My second piece of advice for someone wanting to succeed on YouTube is to take a good hard look at yourself and what you’re doing/plan to do and give an honest answer to the question: “Do you deserve to succeed?” What are you doing that is so compelling? And pointing out a YouTube “star” that you think is shit is a cop-out. Stop being jealous of what you don’t have (a battle I’m constantly fighting myself) and make a case for yourself.
There’s a disturbing sense of entitlement I see in the attitudes of many people who upload videos to YouTube. Over and over I see people put out shit and then complain “why don’t people subscribe to me?” It’s quite freaky to me to see people who see success as an entitlement rather than something you work for. I’m continually surprised at how much weight people place on my rather modest levels of success. Then they ask how they can be as successful as me. How about you start with two years of hard fucking work?
My third piece of advice is be prepared for disappointment. Even if you’re very good, that’s no guarantee for success. If you’re the type who’s easily discouraged by setbacks then trying to get noticed on YouTube will crush your spirit. Into tiny little pieces. And the shattered remains of your soul will be eviscerated by the dreaded haters.
OK, this is all sort of abstract. And depressing. Can’t I give some specific tips? And be a bit less bloody negative? I’ll give it a go.
The number one way to advance yourself is to interact. It’s no good you being a genius if people don’t know you exist. So interact with people who are already known. Comment on other videos frequently. In a meaningful way. Don’t leave crap like “LOL” and think that’s interacting. If you don’t know how to do that then you’re probably a lost cause.
And, of course, YouTube is a video hosting site so interact via video. Do response videos (although this is a far less useful tactic than it used to be – the signal to noise ration has gotten very bad). Collaborate with other YouTubers to make group videos. Although don’t expect Smosh (the most subscribed people on YouTube) to agree to do things with you. What the fuck do Smosh owe you? It’s this sense of entitlement thing again. I’m continually amazed at how many people seem to be personally offended when high profile people won’t do them favours or respond to their messages. For fuck’s sake, are you too stupid to realise how many of these messages they get a day?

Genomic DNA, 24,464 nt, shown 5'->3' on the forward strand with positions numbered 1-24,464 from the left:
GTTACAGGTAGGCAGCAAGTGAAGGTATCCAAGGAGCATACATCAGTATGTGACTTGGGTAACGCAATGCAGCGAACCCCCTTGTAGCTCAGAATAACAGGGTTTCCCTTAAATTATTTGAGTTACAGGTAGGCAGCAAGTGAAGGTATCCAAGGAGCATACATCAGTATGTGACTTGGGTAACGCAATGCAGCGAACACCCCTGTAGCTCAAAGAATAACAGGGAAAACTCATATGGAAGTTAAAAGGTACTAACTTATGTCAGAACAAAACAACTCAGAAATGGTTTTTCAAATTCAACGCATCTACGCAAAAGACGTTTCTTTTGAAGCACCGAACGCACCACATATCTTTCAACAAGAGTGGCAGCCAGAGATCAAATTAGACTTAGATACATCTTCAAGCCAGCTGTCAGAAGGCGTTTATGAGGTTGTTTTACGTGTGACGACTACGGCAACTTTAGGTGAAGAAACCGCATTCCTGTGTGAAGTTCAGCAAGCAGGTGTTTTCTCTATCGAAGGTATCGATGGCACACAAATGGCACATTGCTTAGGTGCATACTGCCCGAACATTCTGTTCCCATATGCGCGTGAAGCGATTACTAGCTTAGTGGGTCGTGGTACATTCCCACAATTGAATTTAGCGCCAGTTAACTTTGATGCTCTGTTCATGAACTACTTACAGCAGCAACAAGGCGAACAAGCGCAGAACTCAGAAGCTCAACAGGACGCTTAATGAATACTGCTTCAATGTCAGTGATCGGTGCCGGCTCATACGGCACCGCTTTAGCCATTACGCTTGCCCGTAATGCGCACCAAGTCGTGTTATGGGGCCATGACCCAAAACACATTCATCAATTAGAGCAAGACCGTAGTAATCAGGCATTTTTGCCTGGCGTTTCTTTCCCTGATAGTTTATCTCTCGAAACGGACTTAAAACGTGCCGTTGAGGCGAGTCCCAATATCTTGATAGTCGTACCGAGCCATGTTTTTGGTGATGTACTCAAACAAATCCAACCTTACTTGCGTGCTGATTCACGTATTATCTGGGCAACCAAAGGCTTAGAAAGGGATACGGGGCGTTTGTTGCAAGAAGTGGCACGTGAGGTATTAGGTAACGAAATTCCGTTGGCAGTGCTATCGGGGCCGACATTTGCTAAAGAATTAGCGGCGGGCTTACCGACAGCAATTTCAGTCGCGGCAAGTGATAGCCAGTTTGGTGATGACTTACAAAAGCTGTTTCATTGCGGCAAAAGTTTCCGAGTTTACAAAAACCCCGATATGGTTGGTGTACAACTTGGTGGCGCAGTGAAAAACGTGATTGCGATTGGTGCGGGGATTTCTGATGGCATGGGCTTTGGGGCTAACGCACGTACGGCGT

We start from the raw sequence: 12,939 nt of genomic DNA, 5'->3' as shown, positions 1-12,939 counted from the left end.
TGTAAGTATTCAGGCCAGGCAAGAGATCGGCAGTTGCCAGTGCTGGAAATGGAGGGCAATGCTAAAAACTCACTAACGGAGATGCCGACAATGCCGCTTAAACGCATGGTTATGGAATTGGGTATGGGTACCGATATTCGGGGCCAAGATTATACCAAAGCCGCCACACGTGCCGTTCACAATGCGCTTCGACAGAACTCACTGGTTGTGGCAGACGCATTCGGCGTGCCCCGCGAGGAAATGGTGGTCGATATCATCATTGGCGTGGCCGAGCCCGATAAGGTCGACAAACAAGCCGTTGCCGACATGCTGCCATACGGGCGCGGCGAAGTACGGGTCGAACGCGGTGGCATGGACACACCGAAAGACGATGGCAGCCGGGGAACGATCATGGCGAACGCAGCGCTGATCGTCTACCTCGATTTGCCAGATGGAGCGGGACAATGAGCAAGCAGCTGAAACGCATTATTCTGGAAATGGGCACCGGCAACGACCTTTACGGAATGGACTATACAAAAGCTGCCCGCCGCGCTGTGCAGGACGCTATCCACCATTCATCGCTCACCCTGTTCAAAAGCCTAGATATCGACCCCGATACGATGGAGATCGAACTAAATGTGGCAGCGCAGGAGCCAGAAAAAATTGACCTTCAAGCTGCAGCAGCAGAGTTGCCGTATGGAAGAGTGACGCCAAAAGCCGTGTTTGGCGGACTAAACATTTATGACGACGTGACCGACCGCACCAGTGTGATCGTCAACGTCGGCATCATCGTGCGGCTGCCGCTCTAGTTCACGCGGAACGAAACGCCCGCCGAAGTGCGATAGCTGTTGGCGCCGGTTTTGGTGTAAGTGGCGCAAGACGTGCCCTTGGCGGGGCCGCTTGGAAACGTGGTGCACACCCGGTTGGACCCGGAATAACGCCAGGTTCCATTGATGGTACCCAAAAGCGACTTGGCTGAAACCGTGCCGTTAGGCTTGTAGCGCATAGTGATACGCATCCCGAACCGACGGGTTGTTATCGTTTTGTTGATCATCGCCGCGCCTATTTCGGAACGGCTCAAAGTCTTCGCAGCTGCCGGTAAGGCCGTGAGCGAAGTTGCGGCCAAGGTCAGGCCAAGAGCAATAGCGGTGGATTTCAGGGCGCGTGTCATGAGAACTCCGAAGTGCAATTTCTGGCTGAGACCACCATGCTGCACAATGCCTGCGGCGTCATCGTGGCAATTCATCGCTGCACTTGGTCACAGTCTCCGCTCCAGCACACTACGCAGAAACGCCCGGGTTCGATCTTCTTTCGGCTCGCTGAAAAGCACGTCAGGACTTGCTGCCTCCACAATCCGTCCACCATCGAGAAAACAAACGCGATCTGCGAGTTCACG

Making videos on hot topics also tends to get more views than average (whatever your average level is.) Again, have something to say. Don’t make a video on a given topic solely because it’s the buzz du jour. Sure, someone might click on it because of the topic but if you do is say “Britney Spears’ vagina… woah,” they’re not going to click on any other video of yours.
A lot of people (and I mean a LOT) have taken the path of deliberately manufacturing some form of controversy to attract attention. What passes for a mental process with these people seems to go “I have no talent or imagination myself. I could always do something supportive of someone who gets more attention than me but they have a lot of fans already so I wouldn’t stand out much. I know, I’ll attack them! That will make all their fans angry and I’ll get lots of attention.”
I have spent quite a bit of time pondering how fucked someone’s life actually has to be to invite the hatred of random strangers. It seems like the classic loser bully who is acting out after a life of being neglected by their parents. Bad attention is better than no attention.
While this approach most definitely has worked in garnering a number of people quite a bit of attention but what the fuck do you do with that sort of attention? “OK, now I’m widely known as a jealous, talentless piece of shit who uses up all his time attacking people who actually have some talent. Time to parlay this reputation for being spiteful pond scum into a career!” Outside of a job with Fox News, what’s that gonna get you?
Actually, one more thing about the “haters”. They really suck at what they do. I’ve made a point of never responding to them and, indeed, never attacking another YouTuber by name. And they’re fucking lucky. I would have eviscerated them. You’d think if they were going to make it their life’s work to harrass people they’d actually be good at it. But by and large they’ve been utterly pathetic ranters. There were days when I thought I’d be doing them a favour by ripping them apart, you know, showing them how it’s done. But we all know I’m more mature than that.
So that’s essentially what I’ve learned about succeeding on YouTube in my two years:
- Do it for yourself first, pandering to an audience will drive you crazy
- Do something that’s actually worth being known for
- Be in it for the long haul
- Interact with other people via comments
- Interact with other people via videos (responses, collaborations)
- Make videos about hot topics
- Be positive in your interactions with other YouTubers!
Or not. I still don’t know why people ask me for advice. Go ask Smosh. I hear they always answer messages.